Finance Minister Smt. Nirmala Sitharaman announced the Union Budget 2022 yesterday, bringing in a host of reforms in infrastructure, e-vehicles, healthcare, and housing. With a 9.2% GDP growth rate estimated and GST collections around the Rs.1.4 lakh crore mark, she indicated that the Indian economy is on the right track to recovery post the COVID-19 pandemic.
The FM also announced the much-awaited tax laws surrounding digital assets. Budget 2022 saw updates to the GST law and customs-related changes on the indirect taxes front to propel the ‘Make in India’ initiative. Here, we decode the top five GST amendments put forth in Finance Bill 2022.
1. GSTIN cancellation rules have become more stringent
The Finance Bill 2022 amended Section 29 of the CGST Act for the cancellation of a GSTIN by an officer. In the case of a composition taxpayer, if they fail to file an annual return for three months beyond the 30th April deadline of the following year, their registration can get cancelled. For all other taxpayers, a six months consecutive default in return filing is now replaced with a consecutive tax period default as may be prescribed.
This shows that non-compliance with GST return filing will be dealt with far more seriously than in the past. Previously, there was a lot of leeway in the form of filing belated returns and interest and penalty waivers. Now, non-filing of returns could result in GSTIN cancellations.
2. Return filing measures are made stricter
The Finance Bill 2022 has made GST return filing laws even stricter by amending both Section 37 and Section 39. Section 37 governs the details of outward supplies to be furnished, for example, the GSTR-1. Section 39 governs the summary of inward and outward supplies, input tax credit claimed, and taxes paid, for example, the GSTR-3B.
In Section 37, a new sub-section (4) added states that taxpayers will be not be allowed to furnish their details of outward supplies for a tax period if the same remains pending for any previous tax period. Similarly, Section 39 was amended with sub-section (10), now disallowing taxpayers from filing their return under Section 39 if their return under Section 37 for the said tax period remains pending. These amendments would ensure that all previously pending returns of a taxpayer are now filed.
3. A new section and additional conditions to avail input tax credit
Input tax credit laws have seen a slew of amendments in recent times. However, Finance Bill 2022 substituted the entire text of Section 38 of the CGST Act, which previously governed the furnishing of details of inward supplies.
Section 38 is now titled ‘Communication of details of inward supplies and input tax credit’ and prescribes the manner, conditions and restrictions for availing input tax credit. It also governs the communication of details of inward supplies and input tax credit to the recipient via an auto-generated statement and does away with a two-way communication process in return filing. Previously, the seller’s details that were populated in the GSTR-1 had to be accepted by the buyer in the GSTR-2, and then the buyer could claim ITC in the GSTR-3B. Now, GSTR-2B is the legal document for determining ITC eligibility for a tax period.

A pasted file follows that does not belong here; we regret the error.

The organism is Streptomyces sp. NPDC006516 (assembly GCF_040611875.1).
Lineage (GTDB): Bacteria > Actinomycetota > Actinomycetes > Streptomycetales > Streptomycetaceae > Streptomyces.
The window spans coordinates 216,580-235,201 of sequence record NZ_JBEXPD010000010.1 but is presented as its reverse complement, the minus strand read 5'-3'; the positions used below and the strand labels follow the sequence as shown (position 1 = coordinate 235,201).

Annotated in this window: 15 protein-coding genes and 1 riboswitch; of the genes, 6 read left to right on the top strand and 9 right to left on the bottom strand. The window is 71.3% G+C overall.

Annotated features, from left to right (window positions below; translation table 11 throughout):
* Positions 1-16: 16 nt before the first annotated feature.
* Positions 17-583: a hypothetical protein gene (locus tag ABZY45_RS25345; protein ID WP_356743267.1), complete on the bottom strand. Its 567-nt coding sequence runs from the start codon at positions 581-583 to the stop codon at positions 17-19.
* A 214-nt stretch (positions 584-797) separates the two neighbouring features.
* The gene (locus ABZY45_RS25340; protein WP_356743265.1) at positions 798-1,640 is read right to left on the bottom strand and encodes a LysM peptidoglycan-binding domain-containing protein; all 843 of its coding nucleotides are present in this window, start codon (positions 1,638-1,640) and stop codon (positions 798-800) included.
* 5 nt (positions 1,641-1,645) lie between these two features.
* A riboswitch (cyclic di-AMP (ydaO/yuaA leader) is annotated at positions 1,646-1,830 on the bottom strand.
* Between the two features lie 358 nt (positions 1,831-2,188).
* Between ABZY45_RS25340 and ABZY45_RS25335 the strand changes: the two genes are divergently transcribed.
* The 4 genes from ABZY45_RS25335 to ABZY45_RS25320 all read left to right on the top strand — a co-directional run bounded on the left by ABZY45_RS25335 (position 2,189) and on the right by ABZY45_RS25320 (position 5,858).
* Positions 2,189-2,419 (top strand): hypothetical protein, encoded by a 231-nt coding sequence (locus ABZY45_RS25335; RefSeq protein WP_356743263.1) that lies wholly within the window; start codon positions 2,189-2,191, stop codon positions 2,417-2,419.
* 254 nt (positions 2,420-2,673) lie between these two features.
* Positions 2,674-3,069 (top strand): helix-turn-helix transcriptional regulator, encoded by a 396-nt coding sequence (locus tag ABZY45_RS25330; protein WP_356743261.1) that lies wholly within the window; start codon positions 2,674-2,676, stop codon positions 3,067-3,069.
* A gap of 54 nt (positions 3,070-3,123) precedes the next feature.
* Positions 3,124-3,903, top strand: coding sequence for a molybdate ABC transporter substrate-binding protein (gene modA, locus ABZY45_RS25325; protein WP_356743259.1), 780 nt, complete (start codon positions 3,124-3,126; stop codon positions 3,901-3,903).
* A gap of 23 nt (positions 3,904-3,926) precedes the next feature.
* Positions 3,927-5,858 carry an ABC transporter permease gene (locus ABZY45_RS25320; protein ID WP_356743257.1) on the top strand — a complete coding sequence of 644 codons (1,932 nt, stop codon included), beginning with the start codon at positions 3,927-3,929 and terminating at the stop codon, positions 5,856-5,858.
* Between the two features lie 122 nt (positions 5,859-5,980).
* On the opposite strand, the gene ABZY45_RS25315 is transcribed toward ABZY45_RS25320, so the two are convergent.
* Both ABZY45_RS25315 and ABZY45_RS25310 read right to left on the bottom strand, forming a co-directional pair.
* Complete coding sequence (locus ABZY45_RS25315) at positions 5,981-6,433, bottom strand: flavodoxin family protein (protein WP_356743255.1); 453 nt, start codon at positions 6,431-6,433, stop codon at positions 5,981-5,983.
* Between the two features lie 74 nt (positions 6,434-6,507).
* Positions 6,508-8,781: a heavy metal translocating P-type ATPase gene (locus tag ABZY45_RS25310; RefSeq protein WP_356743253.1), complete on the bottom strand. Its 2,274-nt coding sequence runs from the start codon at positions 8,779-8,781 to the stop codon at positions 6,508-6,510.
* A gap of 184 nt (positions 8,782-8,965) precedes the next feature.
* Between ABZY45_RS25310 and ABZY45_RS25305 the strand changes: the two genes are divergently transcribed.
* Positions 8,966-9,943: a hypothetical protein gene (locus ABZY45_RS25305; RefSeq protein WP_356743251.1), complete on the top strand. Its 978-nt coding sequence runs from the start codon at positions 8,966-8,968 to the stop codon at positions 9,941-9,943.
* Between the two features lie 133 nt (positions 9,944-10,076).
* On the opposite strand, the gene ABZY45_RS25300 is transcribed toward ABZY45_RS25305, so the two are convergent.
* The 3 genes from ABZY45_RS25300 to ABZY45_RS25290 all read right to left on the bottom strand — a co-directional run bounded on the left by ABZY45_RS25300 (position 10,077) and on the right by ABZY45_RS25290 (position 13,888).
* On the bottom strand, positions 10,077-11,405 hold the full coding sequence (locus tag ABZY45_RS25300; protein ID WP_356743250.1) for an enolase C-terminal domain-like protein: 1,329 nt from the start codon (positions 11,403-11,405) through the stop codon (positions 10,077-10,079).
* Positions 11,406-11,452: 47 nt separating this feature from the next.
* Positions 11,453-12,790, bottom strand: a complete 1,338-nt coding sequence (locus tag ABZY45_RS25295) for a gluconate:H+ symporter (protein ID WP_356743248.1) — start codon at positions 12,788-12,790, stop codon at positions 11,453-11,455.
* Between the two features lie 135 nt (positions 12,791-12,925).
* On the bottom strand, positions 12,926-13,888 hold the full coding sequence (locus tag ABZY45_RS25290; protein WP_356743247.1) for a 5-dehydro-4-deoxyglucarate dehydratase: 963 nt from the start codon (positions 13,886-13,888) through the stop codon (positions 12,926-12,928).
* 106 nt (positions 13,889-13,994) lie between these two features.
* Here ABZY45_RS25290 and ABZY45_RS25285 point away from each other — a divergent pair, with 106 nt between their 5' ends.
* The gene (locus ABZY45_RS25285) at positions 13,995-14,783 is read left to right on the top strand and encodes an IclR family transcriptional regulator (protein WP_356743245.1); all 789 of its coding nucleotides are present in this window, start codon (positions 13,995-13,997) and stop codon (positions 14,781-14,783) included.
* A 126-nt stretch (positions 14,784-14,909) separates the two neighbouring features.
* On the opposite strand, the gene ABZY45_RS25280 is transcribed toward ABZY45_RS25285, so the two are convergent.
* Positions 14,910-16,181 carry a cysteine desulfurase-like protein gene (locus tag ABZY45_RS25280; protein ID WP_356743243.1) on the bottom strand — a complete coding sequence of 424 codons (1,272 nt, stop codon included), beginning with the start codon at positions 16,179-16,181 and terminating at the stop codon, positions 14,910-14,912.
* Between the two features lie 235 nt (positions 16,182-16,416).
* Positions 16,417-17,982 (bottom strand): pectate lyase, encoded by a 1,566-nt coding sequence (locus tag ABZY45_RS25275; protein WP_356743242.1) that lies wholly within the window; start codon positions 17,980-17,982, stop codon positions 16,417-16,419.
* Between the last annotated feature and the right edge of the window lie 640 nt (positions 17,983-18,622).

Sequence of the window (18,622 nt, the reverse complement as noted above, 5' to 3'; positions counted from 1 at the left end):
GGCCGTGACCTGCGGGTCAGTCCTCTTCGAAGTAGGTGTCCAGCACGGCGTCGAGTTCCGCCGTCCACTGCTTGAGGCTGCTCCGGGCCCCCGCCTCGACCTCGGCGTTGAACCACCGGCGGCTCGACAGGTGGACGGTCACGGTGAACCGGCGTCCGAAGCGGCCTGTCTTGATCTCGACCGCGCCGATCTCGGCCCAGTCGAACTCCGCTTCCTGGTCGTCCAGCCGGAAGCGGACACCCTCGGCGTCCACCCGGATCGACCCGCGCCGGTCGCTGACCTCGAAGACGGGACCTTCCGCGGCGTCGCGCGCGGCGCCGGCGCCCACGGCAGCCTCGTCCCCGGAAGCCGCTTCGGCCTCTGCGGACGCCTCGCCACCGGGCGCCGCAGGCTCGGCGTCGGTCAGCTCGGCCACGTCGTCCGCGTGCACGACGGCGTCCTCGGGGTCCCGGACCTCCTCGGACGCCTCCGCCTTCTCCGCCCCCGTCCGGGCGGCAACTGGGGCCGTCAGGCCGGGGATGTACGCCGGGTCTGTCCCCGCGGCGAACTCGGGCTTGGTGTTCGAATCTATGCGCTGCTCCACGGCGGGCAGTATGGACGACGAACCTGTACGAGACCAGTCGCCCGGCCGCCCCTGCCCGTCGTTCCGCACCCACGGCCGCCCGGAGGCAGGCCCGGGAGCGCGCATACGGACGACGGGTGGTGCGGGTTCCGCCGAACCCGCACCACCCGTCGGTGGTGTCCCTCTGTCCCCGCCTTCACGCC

Section 16(2) has also been amended to introduce a new clause (ba) with an additional condition to avail input tax credit if the same is not restricted under Section 38, as per the details communicated to the buyer in Form GSTR-2B. Further, taxpayers can now claim input tax credit until 30th November of the following financial year, as against the previous deadline of 30th September.
4. Provisional ITC is no longer a concept in the GST law
A recent CBIC notification stated that taxpayers would no longer be allowed to claim provisional ITC from 1st January 2022. Currently, the new amendment in Section 41 of the CGST Act completely does away with the concept of provisional ITC. Section 43A is now omitted to corroborate with the amendment in Section 41 of removal of provisional ITC.
These amendments put added pressure on businesses to accurately report ITC each month. Excess ITC could lead to demand notices and penalties, while suboptimal ITC could hit cash flows.
5. A series of amendments governing the electronic credit ledger
Section 49 of the CGST Act was amended to prescribe the restrictions for utilising the amount in the electronic credit ledger. The amendment also includes a provision to transfer amounts available in the electronic cash ledger of a registered person under the CGST Act to the electronic cash ledger under the CGST or IGST Act of a distinct person. A distinct person is a person with different GSTINs but under the same legal entity. This amendment helps taxpayers with multiple GSTINs to transfer excess cash balances from one state to another.
Further, the section now provides for prescribing the maximum proportion of output tax liability that can be discharged through the electronic credit ledger. Previously, Rule 86B governed these restrictions, and certain taxpayers were required to pay a minimum of 1% of their output tax liability in cash. This amendment corroborates the corresponding CGST rule.
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